Wanting the tease his father, he pulled the trigger, but said he believed there was no bullet in the chamber.
Three days later, in a hearing before an investigative judge, Mladen Dujaković said he had never joked about shooting his father and he said the gun just went off accidentally as he turned to leave.
The court asked forensic experts, including Žejko Popović and Željko Karan, to devise a reconstruction of the event. During the reconstruction, Mladen Dujaković said he stood to his father’s right near the kitchen door when the shot was fired.
Karan and Popović, however, concluded that the son’s testimony did not match the physical evidence. The powerful gun’s bullet went through the father’s left forehead, through the couch and lodged in the wall. Based on the trajectory of the bullet the shooter had to be to the victim’s left. They decided that Mladen Dujaković had murdered his father.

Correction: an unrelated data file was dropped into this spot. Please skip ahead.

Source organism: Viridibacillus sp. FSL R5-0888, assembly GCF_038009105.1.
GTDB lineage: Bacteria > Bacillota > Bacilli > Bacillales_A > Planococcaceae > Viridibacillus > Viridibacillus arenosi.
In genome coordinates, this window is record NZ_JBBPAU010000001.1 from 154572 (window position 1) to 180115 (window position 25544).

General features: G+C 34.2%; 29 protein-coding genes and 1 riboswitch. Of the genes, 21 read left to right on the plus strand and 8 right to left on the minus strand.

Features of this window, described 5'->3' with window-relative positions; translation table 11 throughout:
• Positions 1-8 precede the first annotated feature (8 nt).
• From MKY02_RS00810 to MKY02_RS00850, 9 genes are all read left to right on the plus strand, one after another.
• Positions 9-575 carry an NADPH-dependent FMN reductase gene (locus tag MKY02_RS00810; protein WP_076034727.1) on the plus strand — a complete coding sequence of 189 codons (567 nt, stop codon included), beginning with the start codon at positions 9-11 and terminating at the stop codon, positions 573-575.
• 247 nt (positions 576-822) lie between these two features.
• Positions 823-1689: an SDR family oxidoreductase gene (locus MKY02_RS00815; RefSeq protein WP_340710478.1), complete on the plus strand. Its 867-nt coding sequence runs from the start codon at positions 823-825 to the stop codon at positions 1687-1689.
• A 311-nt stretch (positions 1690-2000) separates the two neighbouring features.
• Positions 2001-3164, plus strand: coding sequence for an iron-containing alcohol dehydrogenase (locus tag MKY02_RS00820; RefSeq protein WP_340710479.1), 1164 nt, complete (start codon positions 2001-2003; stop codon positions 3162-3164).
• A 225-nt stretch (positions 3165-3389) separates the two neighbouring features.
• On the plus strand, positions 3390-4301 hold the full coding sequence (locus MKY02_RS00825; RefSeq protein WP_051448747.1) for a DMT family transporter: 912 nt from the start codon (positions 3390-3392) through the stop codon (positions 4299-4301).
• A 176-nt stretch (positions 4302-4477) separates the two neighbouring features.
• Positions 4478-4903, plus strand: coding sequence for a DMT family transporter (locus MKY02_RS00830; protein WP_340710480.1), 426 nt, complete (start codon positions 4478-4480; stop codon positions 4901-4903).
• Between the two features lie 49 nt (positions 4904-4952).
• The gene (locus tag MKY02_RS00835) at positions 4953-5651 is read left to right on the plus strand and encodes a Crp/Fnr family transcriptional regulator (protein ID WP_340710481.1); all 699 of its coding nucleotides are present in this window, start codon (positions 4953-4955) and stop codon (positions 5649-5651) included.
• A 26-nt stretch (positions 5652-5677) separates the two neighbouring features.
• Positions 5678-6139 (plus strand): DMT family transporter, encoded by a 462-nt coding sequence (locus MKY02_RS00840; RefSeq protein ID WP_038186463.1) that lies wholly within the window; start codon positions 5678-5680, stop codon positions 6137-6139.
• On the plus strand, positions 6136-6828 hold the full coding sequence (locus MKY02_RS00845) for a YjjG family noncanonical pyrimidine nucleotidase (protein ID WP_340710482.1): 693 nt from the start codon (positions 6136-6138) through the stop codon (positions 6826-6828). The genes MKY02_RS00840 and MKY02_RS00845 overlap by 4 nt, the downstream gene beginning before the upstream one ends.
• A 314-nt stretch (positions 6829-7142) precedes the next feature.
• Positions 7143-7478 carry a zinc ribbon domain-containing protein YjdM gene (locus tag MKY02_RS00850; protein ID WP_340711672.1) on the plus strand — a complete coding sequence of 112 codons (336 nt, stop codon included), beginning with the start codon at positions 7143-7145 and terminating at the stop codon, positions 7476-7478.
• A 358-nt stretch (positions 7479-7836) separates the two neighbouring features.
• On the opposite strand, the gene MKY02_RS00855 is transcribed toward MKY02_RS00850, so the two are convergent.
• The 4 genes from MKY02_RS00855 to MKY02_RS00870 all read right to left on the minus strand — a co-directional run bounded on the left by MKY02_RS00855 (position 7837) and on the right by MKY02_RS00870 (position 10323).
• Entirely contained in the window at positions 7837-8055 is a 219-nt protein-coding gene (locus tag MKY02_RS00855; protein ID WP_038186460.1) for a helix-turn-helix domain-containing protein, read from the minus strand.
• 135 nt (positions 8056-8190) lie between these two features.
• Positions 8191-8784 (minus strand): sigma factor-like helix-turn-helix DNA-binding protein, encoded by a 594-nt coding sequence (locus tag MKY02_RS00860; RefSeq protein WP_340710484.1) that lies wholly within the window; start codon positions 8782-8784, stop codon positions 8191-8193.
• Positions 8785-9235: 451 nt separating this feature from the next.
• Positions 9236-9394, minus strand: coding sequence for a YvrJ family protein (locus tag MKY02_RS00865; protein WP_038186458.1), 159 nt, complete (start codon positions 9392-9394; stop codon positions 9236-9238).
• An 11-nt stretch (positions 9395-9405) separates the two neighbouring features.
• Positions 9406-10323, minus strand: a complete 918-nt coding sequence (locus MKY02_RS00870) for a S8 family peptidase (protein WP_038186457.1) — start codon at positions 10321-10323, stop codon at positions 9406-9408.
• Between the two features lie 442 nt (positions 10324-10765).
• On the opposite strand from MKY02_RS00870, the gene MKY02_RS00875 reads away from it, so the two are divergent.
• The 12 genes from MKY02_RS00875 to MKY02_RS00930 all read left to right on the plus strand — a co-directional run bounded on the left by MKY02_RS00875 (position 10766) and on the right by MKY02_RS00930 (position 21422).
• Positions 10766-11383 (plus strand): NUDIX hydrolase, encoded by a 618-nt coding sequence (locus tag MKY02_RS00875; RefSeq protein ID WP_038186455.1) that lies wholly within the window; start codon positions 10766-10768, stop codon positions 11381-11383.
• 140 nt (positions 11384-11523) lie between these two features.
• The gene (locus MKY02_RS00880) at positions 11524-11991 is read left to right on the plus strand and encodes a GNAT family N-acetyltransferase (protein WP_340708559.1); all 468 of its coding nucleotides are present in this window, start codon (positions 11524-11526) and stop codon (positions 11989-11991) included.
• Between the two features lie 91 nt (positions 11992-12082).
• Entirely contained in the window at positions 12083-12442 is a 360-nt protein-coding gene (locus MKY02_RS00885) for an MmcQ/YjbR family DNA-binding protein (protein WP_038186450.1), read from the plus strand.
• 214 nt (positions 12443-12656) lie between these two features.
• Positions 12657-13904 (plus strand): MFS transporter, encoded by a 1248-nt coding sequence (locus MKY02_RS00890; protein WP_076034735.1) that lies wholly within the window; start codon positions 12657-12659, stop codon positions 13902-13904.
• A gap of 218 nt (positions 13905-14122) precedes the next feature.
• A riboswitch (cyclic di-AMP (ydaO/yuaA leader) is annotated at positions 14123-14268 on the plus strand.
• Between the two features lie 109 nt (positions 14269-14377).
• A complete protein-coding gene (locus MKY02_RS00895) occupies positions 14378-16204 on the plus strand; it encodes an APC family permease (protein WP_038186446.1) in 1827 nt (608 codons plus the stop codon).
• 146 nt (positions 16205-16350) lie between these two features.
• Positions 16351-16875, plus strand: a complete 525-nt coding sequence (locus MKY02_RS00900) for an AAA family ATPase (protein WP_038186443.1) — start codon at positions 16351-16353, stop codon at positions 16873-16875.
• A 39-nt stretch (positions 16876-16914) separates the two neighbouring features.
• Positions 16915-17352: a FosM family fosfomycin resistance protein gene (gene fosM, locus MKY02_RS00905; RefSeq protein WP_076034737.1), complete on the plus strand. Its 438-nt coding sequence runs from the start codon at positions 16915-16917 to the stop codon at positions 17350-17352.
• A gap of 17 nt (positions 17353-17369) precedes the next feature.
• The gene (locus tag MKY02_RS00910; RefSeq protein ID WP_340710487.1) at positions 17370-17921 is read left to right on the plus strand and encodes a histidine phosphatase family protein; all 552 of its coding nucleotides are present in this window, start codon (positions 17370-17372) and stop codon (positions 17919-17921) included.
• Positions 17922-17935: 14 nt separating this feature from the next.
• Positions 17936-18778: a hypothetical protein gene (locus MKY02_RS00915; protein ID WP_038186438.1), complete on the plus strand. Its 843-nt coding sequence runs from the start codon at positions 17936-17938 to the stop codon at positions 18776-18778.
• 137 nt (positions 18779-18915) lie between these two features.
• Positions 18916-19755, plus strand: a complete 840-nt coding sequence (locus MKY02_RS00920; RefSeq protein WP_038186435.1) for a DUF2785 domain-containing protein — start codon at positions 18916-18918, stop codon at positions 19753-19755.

Prosecutors indicted him in May 1997 for premeditated murder.
At this same time, Marić and Karan were fighting for their own careers in a Gradiška court, which had filed abuse of office charges against them for soliciting bribes.
In July of 1997, the court ordered a second reconstruction because the witnesses and the original crime scene investigators disagreed on the placement of furniture in the room. Mladen Dujaković also said his testimony might have been wrong in the first reconstruction.
Karan’s colleague Marić was responsible for the second reconstruction. Also present was Dujaković’s lawyer Vesna Rujević, who coincidentally was the lawyer for Mirjana Andrić, the Koaci woman who had accused Karan and Marić of soliciting a bribe. Rujević was also under indictment at the time for helping arrange the bribe between Karan, Marić and Andrić. A judge, a crime scene technician and a prosecutor also were present.
The first problem they faced was that the family had burned the couch with the bullet hole. The family said it was a village custom to burn the deathbed after the deceased are buried.